2011 Arthur C Clarke Award Statistics
Very often I will discuss specific novels on the internet. Very often this discussion will turn to wider trends. What such discussion almost always lacks is any evidence base. If you think that fantasy is becoming more popular whilst science fiction is becoming less popular then you might have some joy with the Locus year in review issue which track headline figures like these. Unfortunately they don’t publish them online. For a whole host of other questions – Are female writers are less common than in the recent past? Is everything part of a series these days? Has science fiction retreated from space? Is it true that sex is rare but violence is endemic? – you are unlikely to find evidence anywhere.
This was at the back of my mind when I started reading submissions for the 2011 Arthur C Clarke Award. The Clarke Award is for the best science fiction published in Britain and being a judge gives you a fairly comprehensive overview of British science fiction. Not entirely comprehensive – some novels will always slip through the cracks – but non-genre publishers actively submit their work and the judges deliberately seek out other eligible work so it covers a large percentage of the territory. This struck me as an opportunity to gather evidence. As I was reading, I started to make notes about the novels and I’ve now published these in five posts:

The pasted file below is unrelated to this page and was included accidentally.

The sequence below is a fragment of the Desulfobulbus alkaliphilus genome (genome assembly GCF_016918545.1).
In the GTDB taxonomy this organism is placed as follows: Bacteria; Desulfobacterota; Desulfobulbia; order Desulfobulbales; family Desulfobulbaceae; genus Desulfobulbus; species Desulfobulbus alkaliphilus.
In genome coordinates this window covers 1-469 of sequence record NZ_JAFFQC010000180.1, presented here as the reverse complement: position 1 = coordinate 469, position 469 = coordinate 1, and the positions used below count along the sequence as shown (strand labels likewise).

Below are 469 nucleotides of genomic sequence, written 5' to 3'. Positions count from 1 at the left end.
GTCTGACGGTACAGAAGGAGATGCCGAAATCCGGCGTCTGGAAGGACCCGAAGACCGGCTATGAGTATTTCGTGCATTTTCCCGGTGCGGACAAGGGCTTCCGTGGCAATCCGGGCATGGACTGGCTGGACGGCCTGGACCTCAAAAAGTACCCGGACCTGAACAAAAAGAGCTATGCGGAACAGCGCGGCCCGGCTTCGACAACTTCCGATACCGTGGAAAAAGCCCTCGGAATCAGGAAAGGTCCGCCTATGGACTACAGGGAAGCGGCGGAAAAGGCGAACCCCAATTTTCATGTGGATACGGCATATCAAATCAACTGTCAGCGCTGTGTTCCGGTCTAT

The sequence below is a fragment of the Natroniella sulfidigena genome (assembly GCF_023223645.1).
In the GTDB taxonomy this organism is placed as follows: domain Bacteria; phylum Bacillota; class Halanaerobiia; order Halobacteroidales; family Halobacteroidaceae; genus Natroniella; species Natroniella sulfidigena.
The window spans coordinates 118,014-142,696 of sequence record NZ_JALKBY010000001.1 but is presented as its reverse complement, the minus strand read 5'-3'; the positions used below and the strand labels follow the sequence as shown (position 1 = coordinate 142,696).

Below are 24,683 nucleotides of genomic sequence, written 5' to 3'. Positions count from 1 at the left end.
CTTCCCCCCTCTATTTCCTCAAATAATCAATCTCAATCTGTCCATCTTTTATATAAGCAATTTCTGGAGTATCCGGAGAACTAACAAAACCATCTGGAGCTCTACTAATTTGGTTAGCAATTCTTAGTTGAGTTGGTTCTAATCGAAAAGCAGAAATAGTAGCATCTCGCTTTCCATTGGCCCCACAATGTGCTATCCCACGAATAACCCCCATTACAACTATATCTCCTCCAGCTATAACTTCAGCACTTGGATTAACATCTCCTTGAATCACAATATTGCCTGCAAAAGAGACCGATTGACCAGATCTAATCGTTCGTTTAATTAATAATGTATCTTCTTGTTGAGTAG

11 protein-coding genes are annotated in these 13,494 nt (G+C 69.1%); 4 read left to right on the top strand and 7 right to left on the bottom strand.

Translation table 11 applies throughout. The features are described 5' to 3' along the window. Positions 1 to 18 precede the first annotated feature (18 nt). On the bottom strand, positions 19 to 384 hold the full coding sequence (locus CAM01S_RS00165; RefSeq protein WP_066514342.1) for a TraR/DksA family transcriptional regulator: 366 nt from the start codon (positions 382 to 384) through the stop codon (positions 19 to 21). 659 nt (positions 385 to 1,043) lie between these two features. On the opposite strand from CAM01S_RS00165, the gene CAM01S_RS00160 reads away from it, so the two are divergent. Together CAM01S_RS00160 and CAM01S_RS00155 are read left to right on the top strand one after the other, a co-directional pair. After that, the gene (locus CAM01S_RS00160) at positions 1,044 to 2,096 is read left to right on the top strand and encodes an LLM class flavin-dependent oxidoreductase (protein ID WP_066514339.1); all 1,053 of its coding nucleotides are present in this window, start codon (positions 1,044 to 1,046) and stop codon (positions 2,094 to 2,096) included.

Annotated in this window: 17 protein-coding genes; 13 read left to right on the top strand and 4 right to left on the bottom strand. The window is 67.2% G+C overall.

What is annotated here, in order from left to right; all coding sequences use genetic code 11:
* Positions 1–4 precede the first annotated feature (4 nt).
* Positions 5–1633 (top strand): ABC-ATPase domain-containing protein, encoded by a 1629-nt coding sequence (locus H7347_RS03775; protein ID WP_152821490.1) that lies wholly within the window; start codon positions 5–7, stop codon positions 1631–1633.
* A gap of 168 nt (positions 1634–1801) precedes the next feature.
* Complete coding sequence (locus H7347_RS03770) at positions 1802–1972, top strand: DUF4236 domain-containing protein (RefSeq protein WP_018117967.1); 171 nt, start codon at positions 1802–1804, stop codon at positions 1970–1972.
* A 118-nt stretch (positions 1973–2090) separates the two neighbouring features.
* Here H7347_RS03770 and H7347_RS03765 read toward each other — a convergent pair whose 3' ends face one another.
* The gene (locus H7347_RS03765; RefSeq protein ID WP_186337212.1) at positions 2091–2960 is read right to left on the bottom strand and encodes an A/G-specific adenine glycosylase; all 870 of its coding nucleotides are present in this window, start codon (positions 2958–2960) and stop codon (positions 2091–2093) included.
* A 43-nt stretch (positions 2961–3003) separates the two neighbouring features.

- The State Of The Industry: who publishes who.
- The Shape Of British Science Fiction: longevity, length and sequelitis.
- The State Of The Art #1: who we see and how we see them.
- The State Of The Art #2: where, when and what.
- Sex And Violence: er, violence and sex.
My methodology probably wouldn’t pass muster is a social research organisation. Some of my categories might be poorly worded or thought through. I may have missed things, I may have mis-recorded things. Nonetheless, I think (I certainly hope) that this is still useful evidence in the ongoing conversation about what science fiction is and what we want it to be.
This information only refers to books published in 2010 so it doesn’t tell us anything about trends. However, I hope that it will inspire some additional evidence gathering. For example, very basic information like number of books submitted by individual publishers should be easily available. Some of the information about the authors (nationality and sex) and the books (type and maybe length) shouldn’t be hard to find either. And then there is looking forward. I am a judge again this year and I will be keeping my notes again but there is no reason why this couldn’t be formalised.
I have found this process fascinating. Of course, I am primarily interested in the individual novels themselves; it has been a privilege to be a judge and I think we have a cracker of a shortlist. But I am also interested in the big picture and hopefully this makes that picture a little clearer.